Parks leaders examining options for new playground
The Crook County Parks and Recreation Foundation Board wants to make sure the next playground it builds is special.
Board members want it to feature attractions unique to the county that highlight what makes the community special, and they are willing to reach out to multiple companies to meet that goal. Evidence of this can be found in recent outreach to Wildwood Playgrounds, an outfit much closer to home than the Florida-based Leathers Playgrounds that parks leaders met with about a year ago.
Duane Garner, executive director of Crook County Parks and Recreation District, said that the Foundation Board moved far enough forward with Leathers to obtain a conceptual design from the company, which designed the Castle Park playground in the 1990s. This design included input from local elementary school children and featured multiple play structures that celebrate the Crook County community.
However, moving forward on blueprints will cost around $25,000, and building the actual playground is estimated to cost $600,000 or more. So the Foundation Board wants to make sure no stone is left unturned before it commits.
"Before we did that, we wanted to do a little more due diligence as far as just looking at other options," Garner said. "There are lots of good playground companies out there that are doing a lot of interesting things."
While Garner doesn't find fault with Leathers and acknowledges that cost differences between playground companies are fairly minimal – "The playground world is very, very competitive" – he offers some reasons why Wildwood is an attractive option. Not only is it much closer to home, the Foundation Board can choose different custom features to create a Crook County or Central Oregon playground theme.
Garner said the board could choose different types of surfacing, and if it goes with a rubber surface, the options really expand.
"You can get it in any color that you can imagine," he said. "You can literally do rivers, creeks represented in the rubber surfacing."
Other options under consideration that Wildwood could provide include play equipment with treetops and educational panels to represent the Ochoco National Forest. A climbing wall could be built, Garner said, that looks like Steins Pillar.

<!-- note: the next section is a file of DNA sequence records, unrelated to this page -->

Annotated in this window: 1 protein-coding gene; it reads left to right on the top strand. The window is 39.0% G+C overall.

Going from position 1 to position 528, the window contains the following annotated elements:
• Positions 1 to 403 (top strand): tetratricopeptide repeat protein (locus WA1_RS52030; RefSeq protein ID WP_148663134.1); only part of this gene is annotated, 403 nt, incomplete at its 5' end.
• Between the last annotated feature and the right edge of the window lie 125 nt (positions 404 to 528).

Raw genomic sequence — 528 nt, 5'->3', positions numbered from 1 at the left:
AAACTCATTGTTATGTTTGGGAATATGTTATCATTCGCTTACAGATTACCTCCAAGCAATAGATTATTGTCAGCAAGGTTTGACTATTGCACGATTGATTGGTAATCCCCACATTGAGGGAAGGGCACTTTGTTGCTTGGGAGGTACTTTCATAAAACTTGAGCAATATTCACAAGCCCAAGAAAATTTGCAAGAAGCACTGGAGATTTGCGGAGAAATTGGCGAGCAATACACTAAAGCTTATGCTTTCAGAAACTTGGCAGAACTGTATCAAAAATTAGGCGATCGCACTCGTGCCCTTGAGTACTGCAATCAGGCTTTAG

"It actually looks like rock," he said, "actually looks like the pillar itself."
The Foundation Board wants to make the City of Prineville Railway a main feature of the playground, and Garner notes that Wildwood offers "some really cool train options."
Like Leathers, Wildwood is willing to provide a conceptual design based on the different options the Foundation Board feeds it. Those options, Garner said, have primarily been developed by the board with input collected throughout the past year from members of the public. Whether the board moves forward with that design remains to be seen.
While parks leaders shop around, they are planning to get more community members involved in the process.
"The past year, it has mostly been the Parks and Rec Foundation Board that has been steering this process," Garner said. "We are establishing a committee of folks that is broad. It would be open to anybody who is expressing much interest in wanting to participate."
He added that parks leaders are trying to build some broad community support for the project moving forward. This not only becomes important during the design phase but during any fundraising work to move the playground effort forward.
"If there are folks who would like to participate, that would be appreciated," Garner said.
To join the playground effort, contact Duane Garner, executive director of Crook County Parks and Recreation District, at 541-447-1209.
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